had he come out against the war i think he probably would have won the election. >> our series "1968: america in turmoil." greg, in pittsburgh, pennsylvania, you're next. >> caller: thank you. i was a nine-year-old on the tracks in baltimore and as you can tell i'm welling up just thinking about it. but my question -- my question is this: as looking forward, and i hope this isn't too far off track, but what was the trajectory in the democratic party after 1968 that made them incapable of mounting such a fractured challenge to richard nixon four years later? can you summarize what was going on within the party that they were not able to put together reasonable challenge to nixon by 1972? thank you. >> thank you. >> well, i would say -- i mean, the problem is the party was hopelessly divided. it was divided between not just on the war, but between sort of
its establishment and sort of activist wings. so you had a situation in which george mcgovern ends up being the nominee in '72. several of the unions refused to endorse him. you had a lot of moderate conservative democrats who didn't support mcgovern's candidacy. you had huge divides in the party. and i shouldn't minimize vietnam because it was obviously important. mcgovern was a very strong anti-war candidate and a lot of democrats, especially south democrats, didn't support that position, but i think also you had this huge divide between southern democrats and northern democrats, particularly over civil rights. johnson -- mcgovern was much more liberal on civil rights issues and a whole host of cultural issues and that ended up, i think, creating huge divisions within the party. i do think for what it's worth if humphrey wins in '68 those divisions are not as severe. i think humphrey was better positioned to be able to navigate both sides of the party than certainly someone like
george mcgovern would have been. >> for our radio audience our guests in washington, michael cohen and joining us from west palm beach florida kathleen kennedy townsend. and jeff is on the phone from warm springs, georgia. go ahead, please. >> caller: mrs. townsend, i was curious, in what ways were your father's views similar to his brother john toward richard nixon and in what ways were they different? >> that's a good question. interestingly enough, when richard nixon and my uncle john kennedy were in the senate together they got along. they had both fought -- i mean, they got along as a republican and democrat, but there was not the same animosity we had between parties that -- in the '50s that there is now. i think that's in large part because they had both fought in world war ii, so there was a respect for people who were in the trenches together, who put their life on the line together. you may disagree on some policies, but after all what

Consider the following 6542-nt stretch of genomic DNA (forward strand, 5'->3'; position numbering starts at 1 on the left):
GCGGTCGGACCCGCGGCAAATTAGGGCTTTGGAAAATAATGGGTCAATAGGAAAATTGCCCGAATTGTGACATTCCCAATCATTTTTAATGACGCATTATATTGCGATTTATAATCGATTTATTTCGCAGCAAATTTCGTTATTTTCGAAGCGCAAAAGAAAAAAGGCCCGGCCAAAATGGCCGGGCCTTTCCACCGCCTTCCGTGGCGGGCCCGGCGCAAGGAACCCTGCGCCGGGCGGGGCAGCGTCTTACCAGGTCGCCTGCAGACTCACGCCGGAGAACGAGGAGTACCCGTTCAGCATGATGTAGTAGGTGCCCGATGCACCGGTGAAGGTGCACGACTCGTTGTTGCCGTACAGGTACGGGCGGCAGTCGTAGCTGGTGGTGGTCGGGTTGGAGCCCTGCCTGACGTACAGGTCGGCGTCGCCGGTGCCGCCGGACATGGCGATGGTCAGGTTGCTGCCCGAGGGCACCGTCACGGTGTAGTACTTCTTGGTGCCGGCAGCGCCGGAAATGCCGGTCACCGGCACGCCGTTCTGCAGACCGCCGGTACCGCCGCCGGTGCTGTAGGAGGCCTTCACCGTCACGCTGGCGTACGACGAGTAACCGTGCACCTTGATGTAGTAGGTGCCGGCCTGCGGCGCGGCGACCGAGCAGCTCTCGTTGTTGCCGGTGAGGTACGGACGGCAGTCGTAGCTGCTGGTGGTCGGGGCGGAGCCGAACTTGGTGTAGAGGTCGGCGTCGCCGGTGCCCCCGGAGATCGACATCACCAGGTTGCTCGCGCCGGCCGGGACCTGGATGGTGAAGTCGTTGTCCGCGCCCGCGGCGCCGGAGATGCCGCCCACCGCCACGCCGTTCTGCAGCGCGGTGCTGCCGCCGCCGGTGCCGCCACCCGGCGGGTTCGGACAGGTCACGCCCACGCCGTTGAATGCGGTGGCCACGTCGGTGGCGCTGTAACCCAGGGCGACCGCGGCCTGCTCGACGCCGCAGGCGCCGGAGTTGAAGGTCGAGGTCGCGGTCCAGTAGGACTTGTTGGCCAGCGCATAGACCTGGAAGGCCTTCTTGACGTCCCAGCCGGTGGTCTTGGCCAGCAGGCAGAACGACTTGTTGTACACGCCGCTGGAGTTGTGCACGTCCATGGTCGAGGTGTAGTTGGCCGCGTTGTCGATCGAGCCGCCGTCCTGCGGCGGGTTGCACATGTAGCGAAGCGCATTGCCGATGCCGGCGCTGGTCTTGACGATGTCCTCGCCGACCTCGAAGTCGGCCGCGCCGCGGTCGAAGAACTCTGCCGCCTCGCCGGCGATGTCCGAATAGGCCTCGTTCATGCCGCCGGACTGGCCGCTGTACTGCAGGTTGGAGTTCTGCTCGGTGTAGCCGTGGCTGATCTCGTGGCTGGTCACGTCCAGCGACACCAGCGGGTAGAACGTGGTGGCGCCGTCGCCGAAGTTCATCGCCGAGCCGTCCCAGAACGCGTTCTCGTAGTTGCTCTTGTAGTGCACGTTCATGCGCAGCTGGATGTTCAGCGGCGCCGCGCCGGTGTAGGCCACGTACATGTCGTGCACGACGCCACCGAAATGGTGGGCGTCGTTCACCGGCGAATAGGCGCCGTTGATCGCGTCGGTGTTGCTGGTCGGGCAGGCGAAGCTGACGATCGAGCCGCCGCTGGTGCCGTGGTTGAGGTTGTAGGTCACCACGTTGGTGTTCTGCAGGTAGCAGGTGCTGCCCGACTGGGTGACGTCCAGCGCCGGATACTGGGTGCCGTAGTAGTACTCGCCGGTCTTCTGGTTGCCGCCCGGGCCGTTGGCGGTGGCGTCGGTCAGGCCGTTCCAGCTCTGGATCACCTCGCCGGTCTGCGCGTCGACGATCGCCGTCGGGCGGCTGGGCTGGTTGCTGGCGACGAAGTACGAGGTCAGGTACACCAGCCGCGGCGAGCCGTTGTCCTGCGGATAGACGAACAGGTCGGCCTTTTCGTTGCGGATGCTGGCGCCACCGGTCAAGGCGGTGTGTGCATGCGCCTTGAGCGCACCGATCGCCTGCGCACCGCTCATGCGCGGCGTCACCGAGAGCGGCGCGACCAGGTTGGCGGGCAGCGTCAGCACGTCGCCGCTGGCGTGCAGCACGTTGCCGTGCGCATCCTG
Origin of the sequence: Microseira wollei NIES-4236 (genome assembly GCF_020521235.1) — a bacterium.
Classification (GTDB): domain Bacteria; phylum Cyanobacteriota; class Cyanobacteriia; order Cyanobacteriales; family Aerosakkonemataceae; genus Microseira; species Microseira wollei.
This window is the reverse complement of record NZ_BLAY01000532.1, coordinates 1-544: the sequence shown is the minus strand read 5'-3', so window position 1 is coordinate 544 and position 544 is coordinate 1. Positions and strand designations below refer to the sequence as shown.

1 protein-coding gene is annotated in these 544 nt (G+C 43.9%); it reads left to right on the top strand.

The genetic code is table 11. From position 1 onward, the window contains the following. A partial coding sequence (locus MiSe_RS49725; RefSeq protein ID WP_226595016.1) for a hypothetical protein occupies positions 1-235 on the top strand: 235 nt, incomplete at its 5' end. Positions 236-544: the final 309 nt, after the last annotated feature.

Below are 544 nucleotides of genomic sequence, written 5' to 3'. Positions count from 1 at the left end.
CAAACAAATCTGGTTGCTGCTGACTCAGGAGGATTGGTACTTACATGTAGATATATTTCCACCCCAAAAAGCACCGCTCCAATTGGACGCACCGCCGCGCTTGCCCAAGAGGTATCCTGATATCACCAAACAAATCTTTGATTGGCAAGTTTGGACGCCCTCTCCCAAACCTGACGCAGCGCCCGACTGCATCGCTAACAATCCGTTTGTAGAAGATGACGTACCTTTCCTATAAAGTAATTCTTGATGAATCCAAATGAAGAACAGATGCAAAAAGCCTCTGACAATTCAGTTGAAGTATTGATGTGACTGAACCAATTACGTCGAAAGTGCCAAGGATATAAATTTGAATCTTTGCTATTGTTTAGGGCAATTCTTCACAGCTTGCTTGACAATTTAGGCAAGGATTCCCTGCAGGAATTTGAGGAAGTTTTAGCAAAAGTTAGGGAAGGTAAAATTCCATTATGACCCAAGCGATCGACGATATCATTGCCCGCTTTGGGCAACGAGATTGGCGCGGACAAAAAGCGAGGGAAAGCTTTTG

you've shared is the threat of death and seeing your fellow soldiers die. so i think that there's -- that always creates a kind of bond. my father, you know, then ran the campaign against nixon, i don't think they respected him during the campaign as much clearly, when you run against somebody it can be rather very tough and difficult, and so i think that president kennedy changed his views about nixon or changed his relationship to nixon in a sense during the 1960 campaign and that carried forward with my father. >> phil from omaha, nebraska. you're next. go ahead, please. >> caller: hello. ms. townsend, glad to see you. i remember you came to omaha about ten years ago for catholic democrats. the reason i called is because in 1980 there was a collection of speeches on your father and
i've always thought the scott's bluff speech to be a symbol of his campaign because it was a heart felt leap of faith in the founding fathers and then he basically was -- because there was a disconnect he felt there should be a collaborative effort by the president if he had been elected president he would have traveled to keep the connection and i wonder if that's what we need today in order to -- because there is a little bit of a disconnect but not quite as much as '68. do you think there's anybody in any party that might be able to believe that as well? >> thank you, phil. >> thank you. well, thanks for reading my father's speeches, i really appreciate that. i think he has a lot to say and i think it speaks to us today as well. we haven't discussed what he did say and did do after the martin luther king assassination and i think that's an important point of what my father was able to do, which is to -- if you don't
mind me going into that, which is to go into indianapolis to the inner city and to say to people there that martin luther king had died, which they didn't know, and then talk about how his own brother had been killed by a white man so to try to say we all have suffered and there's pain, and then during the speech he asks -- he said we all have to have love and compassion for those who suffer, whether they be white or black, and let us say a prayer for our country. indianapolis was one of the few cities in the country that didn't break out into riots because there was a politician who could reach out to people's pain and say, i understand where you're coming from, and let's work together. i think that's -- you can see, number one, that if somebody is able to do that and does do that and has the courage to do that after he was told by the chief of police and the mayor don't go